The cold weather continued throughout March and is now set to stay with us until mid April, so progress in the garden has been relatively slow. However, the propagating tunnel is full of plants which will require planting over the next month. This will mean cultivating and planting thousands of plants in a relatively short time and once this starts work begins to get a little manic. Longer day length also means longer working days.

 

I have finally got round to purchasing a weather station which will collect information about all of the basic weather measurements and upload it to a computer. So from now on I can indulge you all in my slight obsession with the weather. Growers are often innately engrossed in the weather as was proved at a recent meeting with other members of the Organic Growers Alliance. Weather facts and figures were being thrown about willy nilly. Rather than continually moaning about the weather it feels good to be able to now provide solid data to back up my moans. I imagine this is a geeky obsession that few others will be interested in, but as so often happens with such obsessions I will nonetheless endeavour to bore you with our weather facts in future updates.

 

The Organic Growers Alliance is a collection of growers across the UK who share experiences and  as a group have a voice to represent organic horticulture. It is a great resource for newcomers to growing and the combined knowledge of its members is used to produce a great journal which consists of technical articles along with organic news and other information related to organic horticulture (http://www.organicgrowersalliance.co.uk/ ). It is important to feel a part of something and be in solidarity with others who are often experiencing the same joys and woes. The generosity of other growers who are so willing to share their knowledge is great, unlike so many other businesses who may regard this sharing as a chance for competitors to glean information about how their rivals work. The organic movement has always had a strong ethical and moral code at the heart of it and is a strong community, and this still seems to be the case.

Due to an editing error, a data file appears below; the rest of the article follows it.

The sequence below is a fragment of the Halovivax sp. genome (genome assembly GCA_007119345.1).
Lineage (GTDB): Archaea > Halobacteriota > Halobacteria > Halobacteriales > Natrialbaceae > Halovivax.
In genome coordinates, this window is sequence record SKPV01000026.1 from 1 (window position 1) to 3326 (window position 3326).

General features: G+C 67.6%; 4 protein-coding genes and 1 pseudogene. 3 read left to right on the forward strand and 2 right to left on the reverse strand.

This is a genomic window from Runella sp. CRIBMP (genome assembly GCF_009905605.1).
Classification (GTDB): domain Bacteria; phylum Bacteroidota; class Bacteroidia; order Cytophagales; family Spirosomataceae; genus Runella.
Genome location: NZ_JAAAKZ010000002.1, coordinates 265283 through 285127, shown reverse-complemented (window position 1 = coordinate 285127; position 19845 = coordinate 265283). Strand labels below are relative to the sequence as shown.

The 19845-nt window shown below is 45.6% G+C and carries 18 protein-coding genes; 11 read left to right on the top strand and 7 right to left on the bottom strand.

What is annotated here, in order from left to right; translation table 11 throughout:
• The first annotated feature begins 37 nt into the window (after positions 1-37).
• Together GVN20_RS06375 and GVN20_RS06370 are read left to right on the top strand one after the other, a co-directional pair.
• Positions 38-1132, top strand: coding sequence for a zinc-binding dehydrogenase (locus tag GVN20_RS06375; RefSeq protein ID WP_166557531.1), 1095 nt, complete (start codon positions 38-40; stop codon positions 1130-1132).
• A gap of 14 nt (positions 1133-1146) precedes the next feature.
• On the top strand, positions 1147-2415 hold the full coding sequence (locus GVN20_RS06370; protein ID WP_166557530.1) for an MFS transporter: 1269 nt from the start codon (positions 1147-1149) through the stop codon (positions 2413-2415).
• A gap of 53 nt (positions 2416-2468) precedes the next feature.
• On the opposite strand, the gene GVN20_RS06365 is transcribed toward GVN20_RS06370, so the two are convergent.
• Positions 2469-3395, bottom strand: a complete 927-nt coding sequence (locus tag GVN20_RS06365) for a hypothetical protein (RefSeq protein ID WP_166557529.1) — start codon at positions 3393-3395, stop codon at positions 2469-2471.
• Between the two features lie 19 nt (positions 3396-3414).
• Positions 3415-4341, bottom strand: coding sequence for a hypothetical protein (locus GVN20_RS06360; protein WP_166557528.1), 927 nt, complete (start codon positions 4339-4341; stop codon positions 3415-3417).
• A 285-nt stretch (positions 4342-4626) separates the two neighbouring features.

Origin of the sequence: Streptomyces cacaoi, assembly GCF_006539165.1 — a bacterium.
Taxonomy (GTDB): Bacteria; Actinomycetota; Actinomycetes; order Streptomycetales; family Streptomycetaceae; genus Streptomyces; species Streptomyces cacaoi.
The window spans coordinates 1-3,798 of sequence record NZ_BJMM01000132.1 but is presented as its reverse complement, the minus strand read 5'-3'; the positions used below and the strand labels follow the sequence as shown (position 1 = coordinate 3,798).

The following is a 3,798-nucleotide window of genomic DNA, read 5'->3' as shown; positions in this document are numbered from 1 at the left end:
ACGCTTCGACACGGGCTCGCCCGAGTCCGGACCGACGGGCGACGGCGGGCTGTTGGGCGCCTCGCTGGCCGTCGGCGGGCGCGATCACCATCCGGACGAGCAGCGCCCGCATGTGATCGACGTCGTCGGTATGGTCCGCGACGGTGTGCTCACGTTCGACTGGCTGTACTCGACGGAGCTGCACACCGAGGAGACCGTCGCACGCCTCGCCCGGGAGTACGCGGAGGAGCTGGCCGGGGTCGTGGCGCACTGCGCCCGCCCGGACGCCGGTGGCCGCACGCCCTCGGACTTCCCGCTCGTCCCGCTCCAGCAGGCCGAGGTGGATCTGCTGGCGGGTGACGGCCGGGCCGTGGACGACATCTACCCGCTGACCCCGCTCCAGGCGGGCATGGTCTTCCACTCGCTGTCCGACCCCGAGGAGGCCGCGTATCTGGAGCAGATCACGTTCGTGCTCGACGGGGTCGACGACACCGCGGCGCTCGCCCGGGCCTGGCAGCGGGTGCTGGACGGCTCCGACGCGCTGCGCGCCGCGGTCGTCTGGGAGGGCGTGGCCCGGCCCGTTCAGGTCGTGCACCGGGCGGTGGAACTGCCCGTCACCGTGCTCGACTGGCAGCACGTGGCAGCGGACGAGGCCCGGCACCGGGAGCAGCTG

Anyway, back to the weather. Although it has been cold it has also been dry and windy, which has meant that the soil is drying out well. As I write this we have had a wonderfully sunny day and sown the second batch of broad beans along with radish, turnips and spinach all direct outside. The lettuce, spring onions and beetroot are all hardening off outside ready to be planted by the end of the week (6th April). We will continue planting chard, onions and shallots amongst other things through April and perhaps get our new tunnel up by month's end.